Tiger’s Curse Review

I both loved this book and became frustrated by it–the it being Kelsey. Tiger’s Curse is written in the point of view of a teenage girl who lives with foster parents after the death of both of her parents. At this point in her life, she is searching for a job, and finds one at a circus where she can help sell, clean, and…take care of a tiger named Ren. She forms a quick bond with Ren, spending days reading poetry to the tiger (I used to read to my cats so, honestly, this is not too strange). When a man named Mr. Kadam comes to purchase Ren, he enlists Kelsey to travel with them to India to care for the tiger’s needs. However, that turns out to not be her only job. She soon discovers that she is really there to help Ren and Mr. Kadam break a 300-year curse keeping Ren as a tiger and must travel across India to do it.

I feel like this was a very slow-paced book with little action. For instance, the small moments like eating and looking around India are explained far more than they need to. Sometimes it felt like an entire chapter was just her trying on clothes and eating. However, the imagery given was beautiful and really showed what India is like. For someone who just read a deep and action-packed book that requires a lot of thinking, this book would be perfect. It is almost like those moments when you watch YouTube videos or the television for hours just so you do not have to concentrate on anything after a long day. Yeah, it’s that kind of book. Interesting but relaxing.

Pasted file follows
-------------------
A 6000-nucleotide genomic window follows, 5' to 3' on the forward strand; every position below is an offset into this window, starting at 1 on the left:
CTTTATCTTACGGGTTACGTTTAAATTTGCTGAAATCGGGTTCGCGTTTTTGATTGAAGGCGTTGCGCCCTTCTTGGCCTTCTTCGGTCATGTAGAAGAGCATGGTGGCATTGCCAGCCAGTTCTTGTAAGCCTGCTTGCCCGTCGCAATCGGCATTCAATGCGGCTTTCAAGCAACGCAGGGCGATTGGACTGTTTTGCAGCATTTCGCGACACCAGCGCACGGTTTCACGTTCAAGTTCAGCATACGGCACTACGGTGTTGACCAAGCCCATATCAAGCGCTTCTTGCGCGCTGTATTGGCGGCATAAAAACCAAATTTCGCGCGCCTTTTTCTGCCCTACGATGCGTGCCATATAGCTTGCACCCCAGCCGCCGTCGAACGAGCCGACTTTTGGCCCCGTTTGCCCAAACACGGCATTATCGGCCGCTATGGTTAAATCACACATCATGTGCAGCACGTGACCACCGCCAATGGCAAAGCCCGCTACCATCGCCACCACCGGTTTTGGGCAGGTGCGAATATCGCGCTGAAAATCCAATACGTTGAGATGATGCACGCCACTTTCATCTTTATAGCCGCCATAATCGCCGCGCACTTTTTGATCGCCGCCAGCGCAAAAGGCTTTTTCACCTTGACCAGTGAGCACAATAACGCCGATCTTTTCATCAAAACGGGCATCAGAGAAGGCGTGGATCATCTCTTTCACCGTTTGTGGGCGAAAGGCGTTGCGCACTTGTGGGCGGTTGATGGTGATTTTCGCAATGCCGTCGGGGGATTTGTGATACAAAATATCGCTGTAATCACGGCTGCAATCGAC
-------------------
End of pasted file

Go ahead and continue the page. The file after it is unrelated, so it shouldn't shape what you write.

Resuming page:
Kelsey reminds me of a less annoying version of Mare from Glass Sword, where she just irritates me just enough to make me nearly close the book. She complains a lot and is insecure, but it makes sense in her situation. Her parents died when she was younger, which shows her difficulty to have a romantic relationship with Ren. She does not want to have her heart broken again, especially by the perfect guy, Mr. Prince Charming. Though at moments, I wanted to scream just kiss him already! As well, anyone that is not a fictional character would complain too if they had to go through jungles for days upon days while following a tiger. Really, the book is just realistic that way, and once I understood that, I grew to love Kelsey’s character. She is like a normal teenager and it is nice to relate to that.

There are two amazing guys in this book–Ren and Kishan. Ren is like the perfect gentleman and really loves Kelsey for who she is. Kishan is more rough, kind of like Rhysand in ACOMAF (though technically no one compares to Rhys) where he appears all tough until suddenly you see his sweet and sensitive type. I feel that by the end of the series, Kishan will be the one Kelsey chooses. He seems to have more character than Ren since he has two sides- brooding and sweet.

I think this would be an incredible book for people who like strong imagery, cute guys, and a slow-paced read. It starts out especially slow, but the action builds up as you go along and discover more and more about both the character’s personalities and the curse. As well, I would recommend it to anyone since it feels like so many different genres in one.

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